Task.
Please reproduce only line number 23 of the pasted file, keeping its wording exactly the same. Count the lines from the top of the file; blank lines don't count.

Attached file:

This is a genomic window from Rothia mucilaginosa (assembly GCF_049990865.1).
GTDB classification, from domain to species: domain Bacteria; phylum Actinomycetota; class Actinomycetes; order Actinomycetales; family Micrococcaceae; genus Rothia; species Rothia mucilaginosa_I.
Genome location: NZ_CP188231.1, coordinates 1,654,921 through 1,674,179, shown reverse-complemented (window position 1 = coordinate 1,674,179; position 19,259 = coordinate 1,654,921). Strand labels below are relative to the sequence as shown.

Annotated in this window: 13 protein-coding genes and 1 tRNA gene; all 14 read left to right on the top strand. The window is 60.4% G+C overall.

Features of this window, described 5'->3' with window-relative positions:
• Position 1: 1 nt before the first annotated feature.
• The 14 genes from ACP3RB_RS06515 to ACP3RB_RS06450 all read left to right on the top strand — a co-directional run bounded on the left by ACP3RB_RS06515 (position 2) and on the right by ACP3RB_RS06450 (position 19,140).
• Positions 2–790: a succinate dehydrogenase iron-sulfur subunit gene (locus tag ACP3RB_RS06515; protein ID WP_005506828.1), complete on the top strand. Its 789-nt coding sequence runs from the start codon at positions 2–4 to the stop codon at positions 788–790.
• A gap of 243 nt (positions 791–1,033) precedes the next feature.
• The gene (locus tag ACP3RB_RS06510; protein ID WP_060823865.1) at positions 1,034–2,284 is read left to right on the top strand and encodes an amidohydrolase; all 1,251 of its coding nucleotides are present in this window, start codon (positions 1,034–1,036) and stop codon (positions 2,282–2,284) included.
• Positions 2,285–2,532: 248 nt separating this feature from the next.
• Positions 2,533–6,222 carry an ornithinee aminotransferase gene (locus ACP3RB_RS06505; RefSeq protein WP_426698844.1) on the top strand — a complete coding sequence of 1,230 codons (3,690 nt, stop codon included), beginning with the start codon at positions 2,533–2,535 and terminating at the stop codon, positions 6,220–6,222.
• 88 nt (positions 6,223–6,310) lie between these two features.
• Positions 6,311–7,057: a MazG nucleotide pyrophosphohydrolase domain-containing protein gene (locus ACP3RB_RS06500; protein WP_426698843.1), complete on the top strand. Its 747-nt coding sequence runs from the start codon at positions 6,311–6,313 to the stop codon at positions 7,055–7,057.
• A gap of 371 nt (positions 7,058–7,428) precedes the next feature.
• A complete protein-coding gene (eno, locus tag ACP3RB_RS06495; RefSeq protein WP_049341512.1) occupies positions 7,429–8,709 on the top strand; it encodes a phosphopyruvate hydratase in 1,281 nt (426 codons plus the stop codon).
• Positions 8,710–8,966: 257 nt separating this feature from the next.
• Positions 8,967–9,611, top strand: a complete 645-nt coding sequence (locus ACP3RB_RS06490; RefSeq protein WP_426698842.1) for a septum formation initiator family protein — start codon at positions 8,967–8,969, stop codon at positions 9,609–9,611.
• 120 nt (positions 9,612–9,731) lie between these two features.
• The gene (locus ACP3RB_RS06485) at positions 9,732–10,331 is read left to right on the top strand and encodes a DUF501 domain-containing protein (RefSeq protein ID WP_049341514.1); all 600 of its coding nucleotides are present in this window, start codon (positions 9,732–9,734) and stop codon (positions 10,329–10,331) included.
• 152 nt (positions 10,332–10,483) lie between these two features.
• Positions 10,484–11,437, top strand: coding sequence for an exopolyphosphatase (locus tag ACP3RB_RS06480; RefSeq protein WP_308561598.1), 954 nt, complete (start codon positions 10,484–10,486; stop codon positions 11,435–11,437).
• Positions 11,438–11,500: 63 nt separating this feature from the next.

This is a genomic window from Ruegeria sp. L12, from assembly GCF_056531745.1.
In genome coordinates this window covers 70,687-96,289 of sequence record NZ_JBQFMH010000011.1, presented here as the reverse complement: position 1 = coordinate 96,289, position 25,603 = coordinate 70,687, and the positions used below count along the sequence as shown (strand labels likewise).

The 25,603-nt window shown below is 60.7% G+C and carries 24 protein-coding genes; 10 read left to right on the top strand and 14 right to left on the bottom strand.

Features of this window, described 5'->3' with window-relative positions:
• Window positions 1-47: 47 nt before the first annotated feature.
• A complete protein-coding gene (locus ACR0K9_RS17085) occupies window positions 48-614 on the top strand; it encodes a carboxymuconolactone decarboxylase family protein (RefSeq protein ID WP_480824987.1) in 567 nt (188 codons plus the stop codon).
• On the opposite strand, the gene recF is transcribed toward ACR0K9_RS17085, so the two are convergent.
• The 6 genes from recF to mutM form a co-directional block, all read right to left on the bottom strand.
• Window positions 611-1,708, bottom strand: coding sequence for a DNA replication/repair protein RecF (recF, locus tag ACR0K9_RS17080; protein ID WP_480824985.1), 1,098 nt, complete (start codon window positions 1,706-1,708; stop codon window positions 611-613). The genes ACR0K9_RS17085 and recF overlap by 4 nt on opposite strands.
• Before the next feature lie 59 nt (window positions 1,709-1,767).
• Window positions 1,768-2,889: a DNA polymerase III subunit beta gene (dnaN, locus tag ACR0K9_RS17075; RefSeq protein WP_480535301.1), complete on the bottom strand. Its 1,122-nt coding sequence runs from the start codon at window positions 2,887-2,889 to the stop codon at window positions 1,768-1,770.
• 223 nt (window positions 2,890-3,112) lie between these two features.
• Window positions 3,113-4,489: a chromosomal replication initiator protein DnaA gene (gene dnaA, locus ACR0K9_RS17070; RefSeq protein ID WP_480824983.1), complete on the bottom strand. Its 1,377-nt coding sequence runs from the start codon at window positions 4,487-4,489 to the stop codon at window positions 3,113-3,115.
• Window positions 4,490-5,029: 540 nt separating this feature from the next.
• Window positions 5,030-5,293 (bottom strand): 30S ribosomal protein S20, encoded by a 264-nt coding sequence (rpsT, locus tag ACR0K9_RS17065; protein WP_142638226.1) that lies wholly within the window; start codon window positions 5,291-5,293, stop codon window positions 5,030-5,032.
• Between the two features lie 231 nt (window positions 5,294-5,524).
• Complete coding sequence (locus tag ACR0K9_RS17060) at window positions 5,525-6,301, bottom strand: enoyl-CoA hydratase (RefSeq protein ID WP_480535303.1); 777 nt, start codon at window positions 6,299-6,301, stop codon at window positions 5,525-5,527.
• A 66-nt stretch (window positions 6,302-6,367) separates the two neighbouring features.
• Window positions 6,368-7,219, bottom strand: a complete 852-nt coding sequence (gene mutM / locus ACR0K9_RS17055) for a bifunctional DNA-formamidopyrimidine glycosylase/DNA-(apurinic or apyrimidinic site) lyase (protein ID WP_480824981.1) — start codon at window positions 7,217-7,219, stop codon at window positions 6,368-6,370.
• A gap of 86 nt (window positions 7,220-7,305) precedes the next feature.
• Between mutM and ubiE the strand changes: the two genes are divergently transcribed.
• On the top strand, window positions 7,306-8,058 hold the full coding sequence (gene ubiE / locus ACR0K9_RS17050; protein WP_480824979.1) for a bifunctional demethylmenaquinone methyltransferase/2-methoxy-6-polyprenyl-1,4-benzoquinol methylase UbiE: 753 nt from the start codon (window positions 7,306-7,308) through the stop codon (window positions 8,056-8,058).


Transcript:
• Positions 11,438–11,500: 63 nt separating this feature from the next.